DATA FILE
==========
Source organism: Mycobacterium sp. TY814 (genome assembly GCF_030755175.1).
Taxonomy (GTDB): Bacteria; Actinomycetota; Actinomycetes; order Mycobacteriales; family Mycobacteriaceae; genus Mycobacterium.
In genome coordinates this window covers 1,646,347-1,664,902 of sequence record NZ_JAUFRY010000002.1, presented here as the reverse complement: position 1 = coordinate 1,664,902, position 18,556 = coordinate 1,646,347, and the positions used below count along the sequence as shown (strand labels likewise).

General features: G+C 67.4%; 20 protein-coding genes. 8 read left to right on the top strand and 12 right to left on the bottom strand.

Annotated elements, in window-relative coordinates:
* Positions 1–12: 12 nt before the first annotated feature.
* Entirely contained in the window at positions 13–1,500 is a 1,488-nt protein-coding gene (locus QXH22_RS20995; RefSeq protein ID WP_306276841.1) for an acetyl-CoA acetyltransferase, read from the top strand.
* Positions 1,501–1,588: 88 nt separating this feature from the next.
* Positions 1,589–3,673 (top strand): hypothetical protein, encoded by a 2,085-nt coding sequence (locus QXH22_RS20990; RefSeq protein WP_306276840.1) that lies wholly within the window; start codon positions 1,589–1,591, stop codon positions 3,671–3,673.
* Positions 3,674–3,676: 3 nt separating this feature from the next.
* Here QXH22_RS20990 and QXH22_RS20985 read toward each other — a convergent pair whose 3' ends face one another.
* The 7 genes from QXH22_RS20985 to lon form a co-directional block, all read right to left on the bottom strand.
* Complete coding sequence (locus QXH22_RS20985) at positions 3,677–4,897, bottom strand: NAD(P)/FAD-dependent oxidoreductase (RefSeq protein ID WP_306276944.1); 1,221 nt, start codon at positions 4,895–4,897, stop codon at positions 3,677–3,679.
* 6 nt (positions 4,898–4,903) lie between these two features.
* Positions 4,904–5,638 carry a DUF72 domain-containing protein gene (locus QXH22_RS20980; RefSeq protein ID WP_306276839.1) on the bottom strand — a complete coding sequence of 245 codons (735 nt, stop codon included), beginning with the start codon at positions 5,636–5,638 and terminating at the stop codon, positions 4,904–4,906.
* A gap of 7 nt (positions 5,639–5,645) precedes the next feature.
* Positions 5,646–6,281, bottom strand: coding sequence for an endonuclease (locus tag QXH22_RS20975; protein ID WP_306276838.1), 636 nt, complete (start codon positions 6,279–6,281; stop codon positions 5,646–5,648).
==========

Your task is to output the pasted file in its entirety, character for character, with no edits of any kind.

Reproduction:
Source organism: Mycobacterium sp. TY814 (genome assembly GCF_030755175.1).
Taxonomy (GTDB): Bacteria; Actinomycetota; Actinomycetes; order Mycobacteriales; family Mycobacteriaceae; genus Mycobacterium.
In genome coordinates this window covers 1,646,347-1,664,902 of sequence record NZ_JAUFRY010000002.1, presented here as the reverse complement: position 1 = coordinate 1,664,902, position 18,556 = coordinate 1,646,347, and the positions used below count along the sequence as shown (strand labels likewise).

General features: G+C 67.4%; 20 protein-coding genes. 8 read left to right on the top strand and 12 right to left on the bottom strand.

Annotated elements, in window-relative coordinates:
* Positions 1–12: 12 nt before the first annotated feature.
* Entirely contained in the window at positions 13–1,500 is a 1,488-nt protein-coding gene (locus QXH22_RS20995; RefSeq protein ID WP_306276841.1) for an acetyl-CoA acetyltransferase, read from the top strand.
* Positions 1,501–1,588: 88 nt separating this feature from the next.
* Positions 1,589–3,673 (top strand): hypothetical protein, encoded by a 2,085-nt coding sequence (locus QXH22_RS20990; RefSeq protein WP_306276840.1) that lies wholly within the window; start codon positions 1,589–1,591, stop codon positions 3,671–3,673.
* Positions 3,674–3,676: 3 nt separating this feature from the next.
* Here QXH22_RS20990 and QXH22_RS20985 read toward each other — a convergent pair whose 3' ends face one another.
* The 7 genes from QXH22_RS20985 to lon form a co-directional block, all read right to left on the bottom strand.
* Complete coding sequence (locus QXH22_RS20985) at positions 3,677–4,897, bottom strand: NAD(P)/FAD-dependent oxidoreductase (RefSeq protein ID WP_306276944.1); 1,221 nt, start codon at positions 4,895–4,897, stop codon at positions 3,677–3,679.
* 6 nt (positions 4,898–4,903) lie between these two features.
* Positions 4,904–5,638 carry a DUF72 domain-containing protein gene (locus QXH22_RS20980; RefSeq protein ID WP_306276839.1) on the bottom strand — a complete coding sequence of 245 codons (735 nt, stop codon included), beginning with the start codon at positions 5,636–5,638 and terminating at the stop codon, positions 4,904–4,906.
* A gap of 7 nt (positions 5,639–5,645) precedes the next feature.
* Positions 5,646–6,281, bottom strand: coding sequence for an endonuclease (locus tag QXH22_RS20975; protein ID WP_306276838.1), 636 nt, complete (start codon positions 6,279–6,281; stop codon positions 5,646–5,648).